Monday, February 20, 2006

Long Overdue Story

The Minneapolis Star-Tribune has a story today that my friend Austin was talking about 3.5 years ago... how U.S. telecommunication and internet on-ramping is lagging farther and farther behind our Asian and European friends.

"High speed" connections in the states are between 1 and 4 megabits per second (Mbps). A megabit is 1/8th of a megabyte. Japan, South Korea, and third-wold-giant China all have connections of approximately 100 Mbps avialable to nearly all internet subscribers--and for costs of less than $20 a month. I'll speak from experience--internet in my apartment in China was cheaper and faster than my internet here in D.C.

The article continues to say that European "high speed" rates are about 20 Mbps.

So the question is, why is America, with all of our great private investment lagging behind? Why hasn't American creativity, ingenuity, and better market conditions allowed us to take advantage of what a (2003) Brookings Institution report suggests could be 1.2 million jobs and $1 trillion. A slightly updated version was released in Sept. 2003.

One of the first conversations I had about technology with Austin in the late summer/early fall of 2002 was about how the U.S. was starting to fall far behind the rest of the world in high speed availability. The fact it has taken almost 3 years for these reports to make it into the press--even in a state that is as dependant on high-tech and rapid information as Minnesota (the state that has brought you 3M, Cargill, Northwest Airlines, Honeywell, Wells Fargo, and The St. Paul) suggests that maybe the U.S. isn't paying as much attention to the needs of it's infratstructure and information economy as we should be.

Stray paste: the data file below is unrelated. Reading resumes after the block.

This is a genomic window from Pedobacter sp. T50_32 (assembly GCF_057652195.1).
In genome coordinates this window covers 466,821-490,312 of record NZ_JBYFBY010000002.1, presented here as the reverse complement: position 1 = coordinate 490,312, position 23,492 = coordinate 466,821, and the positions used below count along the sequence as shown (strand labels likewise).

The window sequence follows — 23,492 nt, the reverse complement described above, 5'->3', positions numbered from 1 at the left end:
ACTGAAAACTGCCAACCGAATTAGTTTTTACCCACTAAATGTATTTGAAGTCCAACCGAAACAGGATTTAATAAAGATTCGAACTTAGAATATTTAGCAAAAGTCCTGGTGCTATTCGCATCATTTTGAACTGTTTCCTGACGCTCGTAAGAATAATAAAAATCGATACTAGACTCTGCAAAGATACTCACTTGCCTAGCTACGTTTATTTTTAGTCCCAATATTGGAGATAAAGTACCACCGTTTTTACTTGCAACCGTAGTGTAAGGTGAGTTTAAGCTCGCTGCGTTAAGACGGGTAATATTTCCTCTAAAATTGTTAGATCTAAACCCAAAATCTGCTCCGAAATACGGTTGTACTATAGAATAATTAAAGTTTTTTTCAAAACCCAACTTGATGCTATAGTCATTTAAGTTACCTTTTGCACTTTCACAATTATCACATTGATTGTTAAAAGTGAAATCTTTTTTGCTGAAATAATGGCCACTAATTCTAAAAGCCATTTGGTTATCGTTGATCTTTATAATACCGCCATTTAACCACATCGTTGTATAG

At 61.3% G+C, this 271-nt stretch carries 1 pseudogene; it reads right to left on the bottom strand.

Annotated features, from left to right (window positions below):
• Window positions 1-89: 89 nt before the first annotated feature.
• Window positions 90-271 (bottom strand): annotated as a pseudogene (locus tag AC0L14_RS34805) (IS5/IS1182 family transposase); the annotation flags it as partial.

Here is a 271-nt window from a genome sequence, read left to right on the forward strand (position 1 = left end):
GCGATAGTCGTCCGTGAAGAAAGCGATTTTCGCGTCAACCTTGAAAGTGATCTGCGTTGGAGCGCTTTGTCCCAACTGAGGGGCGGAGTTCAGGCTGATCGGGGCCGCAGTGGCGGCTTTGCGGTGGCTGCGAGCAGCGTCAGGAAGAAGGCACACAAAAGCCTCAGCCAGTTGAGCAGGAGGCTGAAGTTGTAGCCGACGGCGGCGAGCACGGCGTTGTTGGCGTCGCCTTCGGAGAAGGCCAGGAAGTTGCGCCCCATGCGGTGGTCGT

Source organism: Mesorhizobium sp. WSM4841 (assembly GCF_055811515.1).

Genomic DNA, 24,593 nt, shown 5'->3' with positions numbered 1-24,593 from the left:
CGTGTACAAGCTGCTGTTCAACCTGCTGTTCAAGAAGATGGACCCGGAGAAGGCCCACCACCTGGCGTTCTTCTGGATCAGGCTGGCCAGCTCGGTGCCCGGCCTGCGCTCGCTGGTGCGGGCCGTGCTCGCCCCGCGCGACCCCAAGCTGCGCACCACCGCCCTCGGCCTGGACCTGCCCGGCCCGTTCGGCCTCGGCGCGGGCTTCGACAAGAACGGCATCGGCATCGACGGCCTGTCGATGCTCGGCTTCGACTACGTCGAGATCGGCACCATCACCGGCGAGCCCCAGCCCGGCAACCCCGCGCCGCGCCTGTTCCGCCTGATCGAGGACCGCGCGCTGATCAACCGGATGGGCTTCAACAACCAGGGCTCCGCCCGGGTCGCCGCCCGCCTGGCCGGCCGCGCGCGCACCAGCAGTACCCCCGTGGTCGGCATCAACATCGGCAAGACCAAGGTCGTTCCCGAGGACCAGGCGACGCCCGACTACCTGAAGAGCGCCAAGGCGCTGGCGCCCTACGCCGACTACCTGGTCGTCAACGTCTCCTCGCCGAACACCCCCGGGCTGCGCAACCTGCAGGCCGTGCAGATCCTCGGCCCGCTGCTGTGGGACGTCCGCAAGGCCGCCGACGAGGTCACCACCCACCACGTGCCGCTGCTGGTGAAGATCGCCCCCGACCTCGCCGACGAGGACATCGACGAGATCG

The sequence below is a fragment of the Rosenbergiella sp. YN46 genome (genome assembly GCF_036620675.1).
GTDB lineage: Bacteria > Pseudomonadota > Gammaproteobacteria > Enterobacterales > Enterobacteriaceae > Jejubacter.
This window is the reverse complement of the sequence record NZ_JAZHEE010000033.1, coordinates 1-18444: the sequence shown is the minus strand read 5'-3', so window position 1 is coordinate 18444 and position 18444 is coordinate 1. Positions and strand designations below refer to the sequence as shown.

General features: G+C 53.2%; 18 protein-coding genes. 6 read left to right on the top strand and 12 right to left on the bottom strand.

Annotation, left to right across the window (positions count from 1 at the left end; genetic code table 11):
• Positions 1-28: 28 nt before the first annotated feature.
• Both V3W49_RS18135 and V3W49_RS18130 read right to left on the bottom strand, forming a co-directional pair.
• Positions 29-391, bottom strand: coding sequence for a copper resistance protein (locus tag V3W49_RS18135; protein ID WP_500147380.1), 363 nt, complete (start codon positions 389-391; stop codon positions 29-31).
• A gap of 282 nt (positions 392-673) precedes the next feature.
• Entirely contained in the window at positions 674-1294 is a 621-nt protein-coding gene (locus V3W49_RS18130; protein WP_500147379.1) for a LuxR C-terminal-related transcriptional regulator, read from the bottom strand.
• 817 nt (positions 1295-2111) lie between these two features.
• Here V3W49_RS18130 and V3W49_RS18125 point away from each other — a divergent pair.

Sweden-Canada in the gold medal women's hockey game is this is getting cut off now.

1 comment:

tegwarrior said...

A few quick 'reasons':

The tech bubble which burst in 2000. And the investment capitalists who lost their shirts in the process. They were building on the 'Field of Dreams' theory (build it, they will come). I bet there's some caution out there as a result.

We're not saving anything in this country anyway, how the hell are we supposed to invest?

Why invest in risky broadband lines when you could make loads flipping housing?

The federal system along with scale- too much space, too little authority.

Frankly, we don't build infrastructure in this country. Not anymore. Not for 20 years- probably more. We better hope this democratic peace idea works- because no country is more short term f'd than we are if we had to rely on our in built capabilities.

Look at our cell phone industry- 3G eventually. Look at our smog hog cars. Look at our grudging embrace of efficient appliances.

Look at the concept of net neutrality that our broadband providers are kicking around. Why build a better network when content providers are just going to freeload on my network, they say. Why not degrade the service of those who won't pay me extra, they say.

We don't, for reasons which escape me, believe in public ownership of the telecom lines. Too bad, huh.